A group of mercenaries hijack a truck expecting to find a cache of Stinger missiles inside. Fortunately for them, The US Army ships these deadly weapons in UPS trucks with just a padlock on the back door, and takes routes that lead them down narrow deserted alleys.
When they open the door, they are surprised by a soldier firing at them, but are able to take him down pretty easily. Then they are surprised that the truck was transporting a cryo unit and not missiles. My first assumption was it was stone crabs for some general on the taxpayer dime, but a sharp eye will catch the letters EBE on the unit.
And you better have a sharp eye. When they first see the unit, it clearly says EBE. After they fire back at the soldier, it still says EBE in two separate shots. But for some reason, the most important shot of the container just before the credits has the unit scarred by gunfire so the EBE is unreadable. So they screwed up on the order of the shots, and then why would you obliterate the most important word which sets up the episode?
There is another soldier, Washington, hiding in the truck. After she is subdued, one of the mercs fires at the container, breaking the seal. When the gang threatens the soldier to get information, an alien shoots out of the crate and turns one of the men to ice. For no apparent reason, the Major shoots the ice-man and he crumbles like Robert Patrick in T2. The alien zips around the warehouse, and for reasons I can’t figure, the soldiers open fire on the crate again — the one place they know the alien ain’t.
They decide to abandon the warehouse, but find the door iced over. The Major asks, “What the hell? Where’d this ice come from?” after he just saw an alien turn one of his crew into an ice-man. Yeah, what a conundrum.
They search the warehouse for the alien and a way to escape. That really is the next 20 minutes of the episode. Think of how suspenseful it was when the crew of the Nostromo was searching for their alien. This is nothing like that.
They aren’t given much to do, but a lot of the problem is the cast. Colm Feore is terrible as the beret-wearing major (he would later go on to be terrible as the President’s husband (referred to gratingly as “the First Gentleman”) in a season of 24). Where’s Michael Ironside when you need him? Jasmine Guy is simply not believable as the soldier who is willing to be tortured with a welding torch to protect the alien. There really is not one person to care about in this group.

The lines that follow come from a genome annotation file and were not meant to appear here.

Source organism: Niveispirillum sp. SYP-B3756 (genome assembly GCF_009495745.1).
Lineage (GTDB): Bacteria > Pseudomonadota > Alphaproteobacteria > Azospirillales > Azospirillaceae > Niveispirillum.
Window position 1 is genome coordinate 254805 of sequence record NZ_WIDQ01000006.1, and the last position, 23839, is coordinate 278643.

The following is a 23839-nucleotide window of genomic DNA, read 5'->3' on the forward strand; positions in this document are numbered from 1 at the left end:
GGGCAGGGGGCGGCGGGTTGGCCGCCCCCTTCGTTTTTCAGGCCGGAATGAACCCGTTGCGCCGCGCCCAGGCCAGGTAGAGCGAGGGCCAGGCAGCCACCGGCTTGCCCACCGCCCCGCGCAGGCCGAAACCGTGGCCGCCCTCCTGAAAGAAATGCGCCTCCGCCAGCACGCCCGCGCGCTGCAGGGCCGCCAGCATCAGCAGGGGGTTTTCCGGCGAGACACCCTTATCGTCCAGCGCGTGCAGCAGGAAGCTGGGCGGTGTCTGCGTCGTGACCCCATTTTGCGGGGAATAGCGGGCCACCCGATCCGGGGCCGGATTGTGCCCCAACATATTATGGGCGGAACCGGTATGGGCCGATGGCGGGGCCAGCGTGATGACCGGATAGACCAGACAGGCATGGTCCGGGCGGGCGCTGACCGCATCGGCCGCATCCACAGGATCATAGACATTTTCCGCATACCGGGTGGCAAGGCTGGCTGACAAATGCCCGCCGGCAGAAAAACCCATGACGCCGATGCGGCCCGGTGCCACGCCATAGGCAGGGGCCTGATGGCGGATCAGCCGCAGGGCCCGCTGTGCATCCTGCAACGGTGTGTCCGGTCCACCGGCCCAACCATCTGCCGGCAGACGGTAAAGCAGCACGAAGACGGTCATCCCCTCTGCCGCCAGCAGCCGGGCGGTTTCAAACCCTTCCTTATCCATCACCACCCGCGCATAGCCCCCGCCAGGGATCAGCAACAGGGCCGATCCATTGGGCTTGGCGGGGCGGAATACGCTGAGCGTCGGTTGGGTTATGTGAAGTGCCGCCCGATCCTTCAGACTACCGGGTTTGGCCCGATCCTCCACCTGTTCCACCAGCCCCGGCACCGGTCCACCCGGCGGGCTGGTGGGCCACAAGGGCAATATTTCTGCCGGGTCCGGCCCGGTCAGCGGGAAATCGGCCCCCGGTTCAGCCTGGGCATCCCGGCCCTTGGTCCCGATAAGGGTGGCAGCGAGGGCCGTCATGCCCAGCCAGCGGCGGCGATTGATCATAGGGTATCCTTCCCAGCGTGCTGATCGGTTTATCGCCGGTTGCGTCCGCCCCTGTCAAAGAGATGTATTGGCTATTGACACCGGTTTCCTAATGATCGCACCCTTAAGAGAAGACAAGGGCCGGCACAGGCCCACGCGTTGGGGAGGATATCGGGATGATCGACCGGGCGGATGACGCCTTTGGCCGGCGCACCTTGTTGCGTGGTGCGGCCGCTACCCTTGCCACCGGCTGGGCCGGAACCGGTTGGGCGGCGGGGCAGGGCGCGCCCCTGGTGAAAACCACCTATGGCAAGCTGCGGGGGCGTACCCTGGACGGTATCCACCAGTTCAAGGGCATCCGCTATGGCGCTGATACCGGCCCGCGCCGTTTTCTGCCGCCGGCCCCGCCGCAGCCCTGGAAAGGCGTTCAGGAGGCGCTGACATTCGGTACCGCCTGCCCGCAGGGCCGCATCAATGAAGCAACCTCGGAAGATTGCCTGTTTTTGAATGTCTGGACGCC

There is just so much that makes no sense. Washington sets the major’s sleeve on fire so the heat will draw the alien. The major just waves his arm above his head rather than, say, taking off his flaming coat, or rolling on the ground.
Somehow the neon in a sign is able to kill the alien because it is “mostly made of helium.” Not really sure what’s keeping it from floating away, then.
Washington and one of the mercs are able to force an icy door open to escape. In the last shot, we hear a police dispatcher and see a frozen police officer. Did Washington just leave the door open and not secure the building? That can’t be right because the alien was already dead. Did the officer earlier just stroll in the front door when the whole group could no find a way out of the building? Why would the police have been called anyway?
A disappointing episode.
- On the plus side, Colm Feore was excellent in Stephen King’s Storm of the Century.
- Written, surprisingly, by Steven Barnes who also wrote the excellent Stitch in Time.
- Also surprising, it was directed by Brad Turner who directed almost 2 days worth of 24.